Stanley Fish's The Harm In Free Speech

527 Words3 Pages

In the New York Times article “The Harm in Free Speech”, Stanley Fish argues that it would make no difference if Jeremy Waldron’s book, “The Harm in Hate Speech,” was titled “The Harm in Free Speech”. While providing an insightful review of the novel, Fish promotes the ideas depicted in the novel. Fish argues that American society is obsessed with using the First Amendment to say outwardly offensive statements. Fish asserts that “hate speech” is not simply expressing an opinion, but rather a way to belittle members of society a person deems unworthy. Americans hide behind the First Amendment and use it as a justification to spew hate speech. There is a difference between having hurt feelings when two people simply differ on views of a matter and what is deemed as “dignity harms”, which is when people are deemed as unworthy of respect. Fish believes that the First Amendment is indifferent to the effects on society.
Meanwhile, in the article “Hate Speech and Free Speech, Part Two”, Jeremy Waldron responds to the …show more content…

Americans use the Free Speech argument when it appeals to their needs. However, when people with opposing viewpoints express their opinions, the former group acts as if these people are not valid in expressing a viewpoint. There is a scene in the movie Trumbo where Dalton Trumbo, played by actor Bryan Cranston, is passing out copies of the Constitution and telling protestors to read the First Amendment. Trumbo, a member of the American Communist Party who was a blacklisted screenwriter, was passing out these copies to enraged protestors who then refused to look at the Constitution. Americans use the argument of Free Speech when it appeals to their needs, but when people express opposing viewpoints, such as Dalton Trumbo, their arguments are labeled as “unworthy” and without a solid basis for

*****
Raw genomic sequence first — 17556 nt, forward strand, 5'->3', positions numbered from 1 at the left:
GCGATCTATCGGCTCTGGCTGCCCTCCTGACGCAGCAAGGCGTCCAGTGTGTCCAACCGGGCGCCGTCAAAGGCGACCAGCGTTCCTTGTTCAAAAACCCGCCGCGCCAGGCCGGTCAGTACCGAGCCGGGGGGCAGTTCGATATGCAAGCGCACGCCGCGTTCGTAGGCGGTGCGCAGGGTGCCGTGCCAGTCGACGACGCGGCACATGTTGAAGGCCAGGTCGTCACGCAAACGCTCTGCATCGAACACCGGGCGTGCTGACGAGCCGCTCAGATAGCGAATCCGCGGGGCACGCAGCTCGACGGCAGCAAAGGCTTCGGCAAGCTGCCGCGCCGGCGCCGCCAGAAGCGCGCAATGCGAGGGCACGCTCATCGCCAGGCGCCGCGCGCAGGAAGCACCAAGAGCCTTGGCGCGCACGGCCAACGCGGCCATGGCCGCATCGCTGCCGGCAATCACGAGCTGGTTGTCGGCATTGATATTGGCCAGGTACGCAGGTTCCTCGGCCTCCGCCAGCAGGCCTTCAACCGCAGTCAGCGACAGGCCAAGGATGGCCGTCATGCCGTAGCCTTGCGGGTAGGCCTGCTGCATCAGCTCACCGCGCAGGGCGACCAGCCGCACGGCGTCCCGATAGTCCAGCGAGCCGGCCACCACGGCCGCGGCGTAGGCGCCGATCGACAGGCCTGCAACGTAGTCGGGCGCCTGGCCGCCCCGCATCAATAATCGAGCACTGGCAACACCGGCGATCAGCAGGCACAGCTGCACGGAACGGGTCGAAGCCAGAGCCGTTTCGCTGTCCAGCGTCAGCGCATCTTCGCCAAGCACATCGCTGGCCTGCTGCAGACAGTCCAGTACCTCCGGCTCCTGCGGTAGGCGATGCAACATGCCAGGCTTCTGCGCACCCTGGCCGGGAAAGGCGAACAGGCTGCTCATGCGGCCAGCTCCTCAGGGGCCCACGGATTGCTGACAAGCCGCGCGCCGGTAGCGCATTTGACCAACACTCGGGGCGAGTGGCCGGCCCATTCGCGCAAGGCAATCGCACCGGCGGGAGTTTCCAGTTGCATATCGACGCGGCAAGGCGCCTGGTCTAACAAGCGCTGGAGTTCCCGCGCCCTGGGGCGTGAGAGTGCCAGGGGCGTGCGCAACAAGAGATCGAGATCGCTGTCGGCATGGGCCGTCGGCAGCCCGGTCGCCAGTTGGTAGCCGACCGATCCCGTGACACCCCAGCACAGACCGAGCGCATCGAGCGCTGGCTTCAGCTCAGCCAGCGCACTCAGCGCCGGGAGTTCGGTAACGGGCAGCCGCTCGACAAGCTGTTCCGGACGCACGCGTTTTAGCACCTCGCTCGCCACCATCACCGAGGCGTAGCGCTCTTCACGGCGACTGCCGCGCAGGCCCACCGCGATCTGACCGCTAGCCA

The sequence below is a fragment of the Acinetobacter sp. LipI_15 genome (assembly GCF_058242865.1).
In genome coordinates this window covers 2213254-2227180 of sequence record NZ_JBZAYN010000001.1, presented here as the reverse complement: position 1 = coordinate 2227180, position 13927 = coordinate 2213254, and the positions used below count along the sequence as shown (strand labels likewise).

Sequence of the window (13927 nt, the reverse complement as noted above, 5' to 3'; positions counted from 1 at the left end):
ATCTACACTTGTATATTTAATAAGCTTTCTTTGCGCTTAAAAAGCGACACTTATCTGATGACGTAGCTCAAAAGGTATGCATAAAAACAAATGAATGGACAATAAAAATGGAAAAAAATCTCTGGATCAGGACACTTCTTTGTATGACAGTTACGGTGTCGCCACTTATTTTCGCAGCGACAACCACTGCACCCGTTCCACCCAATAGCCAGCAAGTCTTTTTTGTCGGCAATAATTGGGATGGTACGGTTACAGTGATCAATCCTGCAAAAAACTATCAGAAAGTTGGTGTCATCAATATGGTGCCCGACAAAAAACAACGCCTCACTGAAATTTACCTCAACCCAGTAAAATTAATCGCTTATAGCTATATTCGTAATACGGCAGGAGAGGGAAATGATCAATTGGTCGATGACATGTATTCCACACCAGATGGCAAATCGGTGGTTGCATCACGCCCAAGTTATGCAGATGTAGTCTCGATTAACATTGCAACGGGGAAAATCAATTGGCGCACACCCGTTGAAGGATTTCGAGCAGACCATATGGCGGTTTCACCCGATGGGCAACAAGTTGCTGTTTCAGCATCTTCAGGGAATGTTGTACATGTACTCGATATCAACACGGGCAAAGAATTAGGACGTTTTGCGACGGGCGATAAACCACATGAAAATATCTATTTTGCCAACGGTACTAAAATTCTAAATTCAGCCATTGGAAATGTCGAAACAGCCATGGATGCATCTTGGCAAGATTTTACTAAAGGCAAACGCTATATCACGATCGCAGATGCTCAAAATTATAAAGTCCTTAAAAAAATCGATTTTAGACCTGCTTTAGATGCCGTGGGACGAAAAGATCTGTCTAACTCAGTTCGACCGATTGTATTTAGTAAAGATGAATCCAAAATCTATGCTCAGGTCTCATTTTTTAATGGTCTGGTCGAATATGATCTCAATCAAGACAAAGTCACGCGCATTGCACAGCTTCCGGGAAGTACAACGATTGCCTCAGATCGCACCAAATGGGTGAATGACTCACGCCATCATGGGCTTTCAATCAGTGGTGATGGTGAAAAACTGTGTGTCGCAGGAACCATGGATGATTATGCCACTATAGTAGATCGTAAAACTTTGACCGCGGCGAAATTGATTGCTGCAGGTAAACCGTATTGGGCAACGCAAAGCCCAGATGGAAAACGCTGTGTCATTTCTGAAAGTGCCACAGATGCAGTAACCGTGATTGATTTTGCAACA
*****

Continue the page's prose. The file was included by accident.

Open Document